What is the value of real-world health data?COVID-19is telling us.Nearreal-timedata-sharing on the COVID-19 cases as they come in — has been at the forefront of the fight against the pandemic. Particular countries without the privacy restrictions of the U.S. or Europe are sharing detailed patient information, not only with physicians, but the public to help each individual work with the bestinformation. Here is how to share other health data in real=time like it’s a pandemic.
The information that we receive is not clinical trial data. The mainstream life sciences research and development process has ground to a halt in the face of social distancing. The data collected is real-world data and insights on daily clinical treatments.
The countries who have thus far proven to be the most effective in fighting COVID-19 are also the ones that have invested heavily indata-sharingcapabilities. You could say that they’ve come closest to a Single Source of Truth for data to fight pandemics.
A city focused on data.
Singapore’s response to COVID-19 has been among the better in the world. A cosmopolitan culture, a top-notch public healthcare system and a strong economy made Singapore well-prepared for a crisis.
But don’t miss how the country’s problem-solving is made possible byusing dataas it comes in, and clear communications, to drive success in this extraordinary time. Singapore’s decisions, and their ability to carry them out have been due to investments made in their data operations. It’s also due to their ability to digest and use real-world data.
If we rewind years before COVID-19, Singapore invested in their health system’s data operations. At the time, it may have been talked about in terms ofefficiencyandsavings. Pacific Asia is seeing health costs rise as aging populations put pressure on public finances. The same populations are the most vulnerable to COVID-19. Substantial data operations were deployed to discover value and efficiencies.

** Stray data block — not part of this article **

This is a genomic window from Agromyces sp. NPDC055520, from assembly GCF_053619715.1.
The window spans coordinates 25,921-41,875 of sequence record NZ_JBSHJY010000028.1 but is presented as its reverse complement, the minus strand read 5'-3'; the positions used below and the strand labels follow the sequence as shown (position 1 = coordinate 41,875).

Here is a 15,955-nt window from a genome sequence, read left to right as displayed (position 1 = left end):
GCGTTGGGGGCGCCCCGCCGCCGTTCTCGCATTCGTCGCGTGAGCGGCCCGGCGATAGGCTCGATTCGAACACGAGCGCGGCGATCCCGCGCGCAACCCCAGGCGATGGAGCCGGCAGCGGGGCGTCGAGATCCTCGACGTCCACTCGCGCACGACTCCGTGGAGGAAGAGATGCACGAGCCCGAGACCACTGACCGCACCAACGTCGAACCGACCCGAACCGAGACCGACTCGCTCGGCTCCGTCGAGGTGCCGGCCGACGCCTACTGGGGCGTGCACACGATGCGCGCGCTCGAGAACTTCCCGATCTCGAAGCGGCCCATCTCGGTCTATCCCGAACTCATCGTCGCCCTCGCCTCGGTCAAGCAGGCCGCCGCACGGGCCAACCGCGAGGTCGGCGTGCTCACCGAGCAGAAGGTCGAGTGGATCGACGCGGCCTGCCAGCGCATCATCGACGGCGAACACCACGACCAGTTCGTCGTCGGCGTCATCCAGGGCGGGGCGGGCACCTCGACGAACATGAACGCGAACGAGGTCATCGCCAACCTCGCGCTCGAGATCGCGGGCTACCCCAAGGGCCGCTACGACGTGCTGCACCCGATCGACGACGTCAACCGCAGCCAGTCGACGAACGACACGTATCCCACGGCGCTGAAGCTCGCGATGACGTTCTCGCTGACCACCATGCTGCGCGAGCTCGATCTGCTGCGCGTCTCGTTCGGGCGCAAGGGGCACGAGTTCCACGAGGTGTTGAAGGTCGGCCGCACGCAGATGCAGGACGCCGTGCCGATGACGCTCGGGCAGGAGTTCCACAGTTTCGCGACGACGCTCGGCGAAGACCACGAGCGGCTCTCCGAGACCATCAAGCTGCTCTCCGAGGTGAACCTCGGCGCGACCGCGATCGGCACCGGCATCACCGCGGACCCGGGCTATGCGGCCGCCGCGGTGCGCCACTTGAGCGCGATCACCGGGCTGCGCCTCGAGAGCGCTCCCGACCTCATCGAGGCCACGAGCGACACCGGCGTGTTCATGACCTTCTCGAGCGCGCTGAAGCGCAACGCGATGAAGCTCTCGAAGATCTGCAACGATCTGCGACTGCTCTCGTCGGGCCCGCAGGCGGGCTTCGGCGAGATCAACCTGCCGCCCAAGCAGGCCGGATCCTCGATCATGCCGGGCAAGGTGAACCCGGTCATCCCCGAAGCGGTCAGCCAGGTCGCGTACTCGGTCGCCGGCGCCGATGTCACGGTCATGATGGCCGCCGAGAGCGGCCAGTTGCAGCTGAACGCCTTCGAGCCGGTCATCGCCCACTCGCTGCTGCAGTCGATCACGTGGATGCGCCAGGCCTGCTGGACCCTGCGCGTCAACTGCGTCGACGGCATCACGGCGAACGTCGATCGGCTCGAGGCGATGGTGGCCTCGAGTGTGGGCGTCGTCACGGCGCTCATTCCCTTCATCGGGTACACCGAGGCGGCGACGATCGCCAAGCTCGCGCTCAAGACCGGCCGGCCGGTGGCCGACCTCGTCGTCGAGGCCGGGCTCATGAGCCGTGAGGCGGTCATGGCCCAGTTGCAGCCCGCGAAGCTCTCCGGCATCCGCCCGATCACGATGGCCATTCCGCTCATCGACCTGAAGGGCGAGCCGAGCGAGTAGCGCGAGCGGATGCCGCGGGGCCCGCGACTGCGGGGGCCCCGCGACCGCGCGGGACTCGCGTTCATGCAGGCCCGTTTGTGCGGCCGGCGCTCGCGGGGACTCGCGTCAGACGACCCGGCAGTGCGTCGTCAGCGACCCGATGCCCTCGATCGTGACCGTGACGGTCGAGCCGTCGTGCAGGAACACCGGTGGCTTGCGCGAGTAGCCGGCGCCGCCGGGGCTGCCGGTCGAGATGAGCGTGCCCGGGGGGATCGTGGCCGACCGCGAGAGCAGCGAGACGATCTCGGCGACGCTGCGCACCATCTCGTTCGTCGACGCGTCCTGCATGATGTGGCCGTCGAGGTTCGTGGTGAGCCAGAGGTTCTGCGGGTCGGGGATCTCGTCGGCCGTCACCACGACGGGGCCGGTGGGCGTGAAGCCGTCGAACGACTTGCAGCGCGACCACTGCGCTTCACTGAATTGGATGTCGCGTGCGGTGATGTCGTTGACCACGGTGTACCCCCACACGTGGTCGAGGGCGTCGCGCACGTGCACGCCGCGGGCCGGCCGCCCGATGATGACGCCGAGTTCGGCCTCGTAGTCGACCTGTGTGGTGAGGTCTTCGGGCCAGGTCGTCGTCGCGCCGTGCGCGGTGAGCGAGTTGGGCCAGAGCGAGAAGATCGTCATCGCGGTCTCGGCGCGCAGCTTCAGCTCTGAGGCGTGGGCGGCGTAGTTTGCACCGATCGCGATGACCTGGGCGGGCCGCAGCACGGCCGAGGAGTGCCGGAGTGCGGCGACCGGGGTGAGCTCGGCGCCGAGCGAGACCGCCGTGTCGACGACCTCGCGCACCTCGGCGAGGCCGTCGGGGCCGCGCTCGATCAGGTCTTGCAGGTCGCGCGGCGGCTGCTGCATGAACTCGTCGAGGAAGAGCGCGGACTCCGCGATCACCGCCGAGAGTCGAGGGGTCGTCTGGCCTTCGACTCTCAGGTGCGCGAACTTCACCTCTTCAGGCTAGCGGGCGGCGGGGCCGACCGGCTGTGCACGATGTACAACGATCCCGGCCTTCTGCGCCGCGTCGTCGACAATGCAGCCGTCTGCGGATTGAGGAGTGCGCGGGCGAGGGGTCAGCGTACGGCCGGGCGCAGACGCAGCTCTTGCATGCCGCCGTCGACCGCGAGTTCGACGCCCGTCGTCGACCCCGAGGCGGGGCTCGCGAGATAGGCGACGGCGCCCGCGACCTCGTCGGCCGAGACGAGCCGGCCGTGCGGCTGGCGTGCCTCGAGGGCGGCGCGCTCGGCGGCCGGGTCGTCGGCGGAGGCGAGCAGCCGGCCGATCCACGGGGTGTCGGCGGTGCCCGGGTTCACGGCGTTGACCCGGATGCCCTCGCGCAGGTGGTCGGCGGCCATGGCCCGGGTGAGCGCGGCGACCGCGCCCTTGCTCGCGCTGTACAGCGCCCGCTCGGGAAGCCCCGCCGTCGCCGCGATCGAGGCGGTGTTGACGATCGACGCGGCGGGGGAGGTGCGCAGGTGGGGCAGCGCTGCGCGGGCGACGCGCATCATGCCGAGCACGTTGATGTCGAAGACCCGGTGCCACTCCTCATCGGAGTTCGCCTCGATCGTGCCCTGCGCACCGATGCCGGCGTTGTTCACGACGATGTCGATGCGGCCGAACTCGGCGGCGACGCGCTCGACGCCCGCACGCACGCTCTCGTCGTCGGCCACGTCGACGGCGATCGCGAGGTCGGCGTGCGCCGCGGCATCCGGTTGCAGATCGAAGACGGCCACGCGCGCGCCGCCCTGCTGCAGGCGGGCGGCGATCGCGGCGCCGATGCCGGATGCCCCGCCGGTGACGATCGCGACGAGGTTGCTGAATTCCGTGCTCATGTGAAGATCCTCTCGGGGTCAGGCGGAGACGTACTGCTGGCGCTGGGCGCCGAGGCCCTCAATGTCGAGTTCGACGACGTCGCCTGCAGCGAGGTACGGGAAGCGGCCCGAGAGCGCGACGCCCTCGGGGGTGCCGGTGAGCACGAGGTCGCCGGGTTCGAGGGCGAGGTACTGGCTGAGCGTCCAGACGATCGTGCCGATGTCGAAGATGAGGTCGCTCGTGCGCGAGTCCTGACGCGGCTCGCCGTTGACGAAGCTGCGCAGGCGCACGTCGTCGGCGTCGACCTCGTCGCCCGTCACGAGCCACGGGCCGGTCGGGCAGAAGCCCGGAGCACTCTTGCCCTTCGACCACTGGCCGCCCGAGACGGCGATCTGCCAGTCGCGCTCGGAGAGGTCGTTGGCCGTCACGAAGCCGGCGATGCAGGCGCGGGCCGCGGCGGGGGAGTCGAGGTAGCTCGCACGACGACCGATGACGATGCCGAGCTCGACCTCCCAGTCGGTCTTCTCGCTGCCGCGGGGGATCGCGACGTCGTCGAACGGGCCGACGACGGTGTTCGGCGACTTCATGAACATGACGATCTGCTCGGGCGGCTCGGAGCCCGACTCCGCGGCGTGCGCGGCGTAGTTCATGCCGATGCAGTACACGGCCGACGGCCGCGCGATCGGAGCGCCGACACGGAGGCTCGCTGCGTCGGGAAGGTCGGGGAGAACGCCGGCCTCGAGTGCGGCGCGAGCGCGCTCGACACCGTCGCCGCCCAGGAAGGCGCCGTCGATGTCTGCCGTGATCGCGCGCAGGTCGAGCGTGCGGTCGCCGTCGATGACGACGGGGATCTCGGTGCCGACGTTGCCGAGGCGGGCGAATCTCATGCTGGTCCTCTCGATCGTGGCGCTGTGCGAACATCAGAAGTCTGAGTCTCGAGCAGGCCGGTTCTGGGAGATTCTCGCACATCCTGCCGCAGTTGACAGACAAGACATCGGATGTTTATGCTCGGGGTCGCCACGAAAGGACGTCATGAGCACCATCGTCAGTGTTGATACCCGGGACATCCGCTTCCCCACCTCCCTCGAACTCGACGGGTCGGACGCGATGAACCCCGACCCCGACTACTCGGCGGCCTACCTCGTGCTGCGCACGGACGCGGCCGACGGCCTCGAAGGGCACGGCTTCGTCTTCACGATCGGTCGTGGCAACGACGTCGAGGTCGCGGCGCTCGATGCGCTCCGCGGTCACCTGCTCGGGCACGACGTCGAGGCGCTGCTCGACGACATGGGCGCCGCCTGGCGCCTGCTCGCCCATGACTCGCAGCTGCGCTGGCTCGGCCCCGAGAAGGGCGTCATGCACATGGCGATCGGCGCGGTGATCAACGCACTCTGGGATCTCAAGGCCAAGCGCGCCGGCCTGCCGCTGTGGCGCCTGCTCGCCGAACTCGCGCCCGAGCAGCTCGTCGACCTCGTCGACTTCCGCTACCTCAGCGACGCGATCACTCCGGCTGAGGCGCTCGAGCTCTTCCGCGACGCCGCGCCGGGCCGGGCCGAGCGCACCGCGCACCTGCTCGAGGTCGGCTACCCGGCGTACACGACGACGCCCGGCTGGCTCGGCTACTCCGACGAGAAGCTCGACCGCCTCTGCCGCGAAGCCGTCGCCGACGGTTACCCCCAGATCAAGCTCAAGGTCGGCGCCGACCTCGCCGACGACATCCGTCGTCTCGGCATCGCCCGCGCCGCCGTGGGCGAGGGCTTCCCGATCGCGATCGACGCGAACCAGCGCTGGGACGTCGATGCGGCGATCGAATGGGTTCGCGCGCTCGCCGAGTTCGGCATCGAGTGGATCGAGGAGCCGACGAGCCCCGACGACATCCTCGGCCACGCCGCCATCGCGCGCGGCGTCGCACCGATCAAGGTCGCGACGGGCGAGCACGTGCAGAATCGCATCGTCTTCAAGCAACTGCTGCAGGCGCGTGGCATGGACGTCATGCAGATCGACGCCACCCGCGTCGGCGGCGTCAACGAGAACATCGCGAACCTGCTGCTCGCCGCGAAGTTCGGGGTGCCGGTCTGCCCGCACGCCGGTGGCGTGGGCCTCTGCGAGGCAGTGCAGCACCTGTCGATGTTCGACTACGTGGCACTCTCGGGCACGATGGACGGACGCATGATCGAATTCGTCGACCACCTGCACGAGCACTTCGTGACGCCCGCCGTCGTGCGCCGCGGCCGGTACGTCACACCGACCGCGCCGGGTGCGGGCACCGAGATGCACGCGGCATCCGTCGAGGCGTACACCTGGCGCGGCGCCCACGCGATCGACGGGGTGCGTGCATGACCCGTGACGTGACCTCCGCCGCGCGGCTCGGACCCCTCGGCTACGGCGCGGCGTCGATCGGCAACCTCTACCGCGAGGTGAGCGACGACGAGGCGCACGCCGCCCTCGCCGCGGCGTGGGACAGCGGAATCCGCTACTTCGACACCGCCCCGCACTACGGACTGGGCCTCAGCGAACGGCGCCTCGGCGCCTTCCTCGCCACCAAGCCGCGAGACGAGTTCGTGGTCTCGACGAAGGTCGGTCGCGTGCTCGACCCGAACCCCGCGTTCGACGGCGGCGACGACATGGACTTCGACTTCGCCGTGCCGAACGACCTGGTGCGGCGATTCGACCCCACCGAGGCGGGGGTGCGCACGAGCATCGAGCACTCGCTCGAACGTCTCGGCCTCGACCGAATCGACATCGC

The speed of these data operations grant more than the ability to save money. They also deliver the ability to forecast, and the interoperability of data between systems means these health systems and governments had credible intelligence early. Authorities used that intelligence to make decisive moves early.
Leaders were able to communicate with their population and stakeholders more effectively. The communication could be contributing to compliance with measures designed to slow the spread COVID-19. There is potentially less fear that the government or healthcare authorities are holding back information.
Putting pandemic health data to work.
Just astelehealthhas suddenly broken through as anecessity, data sharing, and making that data available to frontline physicians should also breakthrough. Can we go back to siloed data streams, and an inability to see best practices at work in near real-time?
The battle cry of the COVID-19 pandemic has been to find ways to consolidate and share data fastest. Deciding winners and losers is suddenly secondary. Health Systems, physicians, policymakers, and patients are obsessively engaging in viewing daily statistical models, charts, and curves. This information would not be available without data flooding in.
Patients with other diseases may benefit in the future from our nation’s fresh approach (and proof) that sharing data for the benefit of patients does make a difference. What if we had this type of energy, solidarity, and results for cancer and Alzheimer’s?
Patients are finding their treatment in jeopardy and their safety in question. We owe it to them not to forget the lessons of the pandemic. We pray this is the last time we see a COVID-type pandemic. We must learn to be better prepared for the next time. A sophisticated data-rich platform will help the nation and the world. COVID has proven it can be done quickly.